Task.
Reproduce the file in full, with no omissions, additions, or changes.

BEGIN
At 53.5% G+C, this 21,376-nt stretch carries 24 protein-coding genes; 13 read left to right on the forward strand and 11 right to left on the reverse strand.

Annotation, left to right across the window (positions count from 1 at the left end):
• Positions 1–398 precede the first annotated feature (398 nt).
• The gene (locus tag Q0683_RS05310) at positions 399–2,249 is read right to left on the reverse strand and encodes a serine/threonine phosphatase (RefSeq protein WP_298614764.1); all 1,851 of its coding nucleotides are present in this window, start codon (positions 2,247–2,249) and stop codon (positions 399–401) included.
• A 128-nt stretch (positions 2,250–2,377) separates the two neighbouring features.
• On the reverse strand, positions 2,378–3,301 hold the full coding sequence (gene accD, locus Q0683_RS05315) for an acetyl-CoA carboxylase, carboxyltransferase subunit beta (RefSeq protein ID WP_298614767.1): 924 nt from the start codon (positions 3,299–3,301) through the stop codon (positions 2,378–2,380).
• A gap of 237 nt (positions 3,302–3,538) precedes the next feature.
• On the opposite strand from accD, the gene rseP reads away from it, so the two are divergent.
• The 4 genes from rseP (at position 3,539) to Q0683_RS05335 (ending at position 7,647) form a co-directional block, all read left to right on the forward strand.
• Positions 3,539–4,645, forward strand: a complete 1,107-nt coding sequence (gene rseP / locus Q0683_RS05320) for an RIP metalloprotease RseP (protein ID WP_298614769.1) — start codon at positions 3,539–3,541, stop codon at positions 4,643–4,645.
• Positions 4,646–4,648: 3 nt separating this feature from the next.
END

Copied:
At 53.5% G+C, this 21,376-nt stretch carries 24 protein-coding genes; 13 read left to right on the forward strand and 11 right to left on the reverse strand.

Annotation, left to right across the window (positions count from 1 at the left end):
• Positions 1–398 precede the first annotated feature (398 nt).
• The gene (locus tag Q0683_RS05310) at positions 399–2,249 is read right to left on the reverse strand and encodes a serine/threonine phosphatase (RefSeq protein WP_298614764.1); all 1,851 of its coding nucleotides are present in this window, start codon (positions 2,247–2,249) and stop codon (positions 399–401) included.
• A 128-nt stretch (positions 2,250–2,377) separates the two neighbouring features.
• On the reverse strand, positions 2,378–3,301 hold the full coding sequence (gene accD, locus Q0683_RS05315) for an acetyl-CoA carboxylase, carboxyltransferase subunit beta (RefSeq protein ID WP_298614767.1): 924 nt from the start codon (positions 3,299–3,301) through the stop codon (positions 2,378–2,380).
• A gap of 237 nt (positions 3,302–3,538) precedes the next feature.
• On the opposite strand from accD, the gene rseP reads away from it, so the two are divergent.
• The 4 genes from rseP (at position 3,539) to Q0683_RS05335 (ending at position 7,647) form a co-directional block, all read left to right on the forward strand.
• Positions 3,539–4,645, forward strand: a complete 1,107-nt coding sequence (gene rseP / locus Q0683_RS05320) for an RIP metalloprotease RseP (protein ID WP_298614769.1) — start codon at positions 3,539–3,541, stop codon at positions 4,643–4,645.
• Positions 4,646–4,648: 3 nt separating this feature from the next.